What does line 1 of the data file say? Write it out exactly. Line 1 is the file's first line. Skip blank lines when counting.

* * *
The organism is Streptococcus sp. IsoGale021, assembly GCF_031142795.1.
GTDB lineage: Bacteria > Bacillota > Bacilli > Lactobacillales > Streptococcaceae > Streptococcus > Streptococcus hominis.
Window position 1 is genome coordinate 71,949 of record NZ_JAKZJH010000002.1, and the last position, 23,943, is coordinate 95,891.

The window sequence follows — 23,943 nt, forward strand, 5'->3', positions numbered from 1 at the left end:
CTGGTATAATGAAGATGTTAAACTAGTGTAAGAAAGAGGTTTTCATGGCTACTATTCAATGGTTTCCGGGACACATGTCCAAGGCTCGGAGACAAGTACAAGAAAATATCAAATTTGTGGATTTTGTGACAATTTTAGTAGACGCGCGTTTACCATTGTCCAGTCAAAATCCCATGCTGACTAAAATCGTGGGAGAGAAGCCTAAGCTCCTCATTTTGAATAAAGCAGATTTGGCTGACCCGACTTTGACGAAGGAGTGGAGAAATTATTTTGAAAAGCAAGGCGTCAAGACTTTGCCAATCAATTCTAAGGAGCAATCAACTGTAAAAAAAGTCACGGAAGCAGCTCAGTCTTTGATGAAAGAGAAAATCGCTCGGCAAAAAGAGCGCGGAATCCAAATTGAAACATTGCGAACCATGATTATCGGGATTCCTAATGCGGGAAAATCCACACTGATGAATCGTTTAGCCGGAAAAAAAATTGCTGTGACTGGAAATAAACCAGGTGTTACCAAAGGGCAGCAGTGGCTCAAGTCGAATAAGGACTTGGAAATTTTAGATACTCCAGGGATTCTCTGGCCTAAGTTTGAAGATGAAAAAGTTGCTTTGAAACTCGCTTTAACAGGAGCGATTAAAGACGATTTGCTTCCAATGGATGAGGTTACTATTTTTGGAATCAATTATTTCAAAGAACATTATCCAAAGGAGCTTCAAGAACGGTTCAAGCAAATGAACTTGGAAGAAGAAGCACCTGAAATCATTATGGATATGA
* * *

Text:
The organism is Streptococcus sp. IsoGale021, assembly GCF_031142795.1.